Researchers at RMIT University in Melbourne, Australia, have developed an app that is intended to provide early diagnosis for Parkinson’s disease and severe COVID-19. The artificial intelligence-powered technology works by analyzing voice recordings, having previously been trained to recognize the vocal hallmarks of these diseases by listening to recordings of patients. The app takes just ten seconds to assess a voice sample and provide a recommendation that someone should seek further treatment. The technology could be useful in large community-wide screening programs given its convenience and speed.
What can our voice reveal about us? Well, perhaps more than you may have thought. The researchers behind this latest technology aim to diagnose Parkinson’s disease and identify patients at risk of progressing to severe COVID-19 simply by listening to their voices. The app relies on AI to identify the hallmarks of these disease while listening to the spoken word.
At present, Parkinson’s is typically diagnosed following a lengthy appointment with a neurologist. However, someone may not be referred to such a specialist until their symptoms have advanced to the point that they are obvious to anyone. Discovering and treating the disease early may help to improve patient outcomes, but the signs of early Parkinson’s are subtle.
There are some changes that impact a patient’s voice, including tremor, rigidity, and slowness, but these are difficult to spot, especially given the natural variation in people’s voices. Similarly, the early stages of progression to a more serious form of respiratory disease can also provide vocal hallmarks, but inter-individual differences in our natural speaking voices can make them difficult to identify.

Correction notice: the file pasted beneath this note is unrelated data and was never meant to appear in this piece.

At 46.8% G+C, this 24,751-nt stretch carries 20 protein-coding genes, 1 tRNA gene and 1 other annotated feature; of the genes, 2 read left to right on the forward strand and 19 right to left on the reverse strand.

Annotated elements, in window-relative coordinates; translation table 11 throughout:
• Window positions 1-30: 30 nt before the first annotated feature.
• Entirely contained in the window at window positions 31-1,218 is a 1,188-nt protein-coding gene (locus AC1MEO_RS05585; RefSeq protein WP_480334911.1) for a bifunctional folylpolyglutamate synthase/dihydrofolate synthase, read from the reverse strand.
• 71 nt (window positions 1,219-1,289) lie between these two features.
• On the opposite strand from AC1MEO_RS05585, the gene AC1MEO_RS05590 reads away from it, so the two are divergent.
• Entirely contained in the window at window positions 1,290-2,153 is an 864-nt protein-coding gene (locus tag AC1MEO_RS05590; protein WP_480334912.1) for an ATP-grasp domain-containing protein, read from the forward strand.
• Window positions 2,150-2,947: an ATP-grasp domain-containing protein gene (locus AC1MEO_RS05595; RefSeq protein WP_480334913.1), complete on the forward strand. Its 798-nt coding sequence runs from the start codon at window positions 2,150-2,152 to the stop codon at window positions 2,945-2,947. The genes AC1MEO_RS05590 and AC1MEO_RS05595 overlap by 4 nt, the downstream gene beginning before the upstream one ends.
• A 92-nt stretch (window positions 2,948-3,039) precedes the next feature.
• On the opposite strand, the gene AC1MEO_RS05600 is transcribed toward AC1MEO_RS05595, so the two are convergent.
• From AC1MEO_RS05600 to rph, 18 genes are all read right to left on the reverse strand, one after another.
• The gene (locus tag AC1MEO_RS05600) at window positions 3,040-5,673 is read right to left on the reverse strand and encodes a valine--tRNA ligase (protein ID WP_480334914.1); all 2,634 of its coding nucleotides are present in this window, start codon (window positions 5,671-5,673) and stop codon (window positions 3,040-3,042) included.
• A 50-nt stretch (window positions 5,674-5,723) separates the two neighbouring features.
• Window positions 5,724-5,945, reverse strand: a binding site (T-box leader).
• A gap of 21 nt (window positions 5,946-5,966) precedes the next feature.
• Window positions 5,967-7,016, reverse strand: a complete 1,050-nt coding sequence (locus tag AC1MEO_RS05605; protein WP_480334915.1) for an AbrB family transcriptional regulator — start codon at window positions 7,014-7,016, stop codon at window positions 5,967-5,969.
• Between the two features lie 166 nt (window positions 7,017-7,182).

To address this, these researchers identified a method to help standardize the voice samples provided to the software. “As part of our research, we used voice recordings of people with Parkinson’s and a controlled group of so-called healthy people saying three sounds — A, O and M — which is similar to the Hindu meditation chant,” said Dinesh Kumar, a researcher involved in the study. “These sounds result in a more accurate detection of the disease.”
The Australian team hopes that their advancement could form a useful tool in community-wide screening programs for Parkinson’s. “We are also keen to test the efficacy of this technology for other diseases, such as other neurological conditions and sleep disorders,” said Kumar. “We are looking for a commercial partner and clinical partner ahead of a clinical trial planned for next year.”
Study in journal Computers in Biology and Medicine: Convolutional neural network ensemble for Parkinson’s disease detection from voice recordings
Via: RMIT University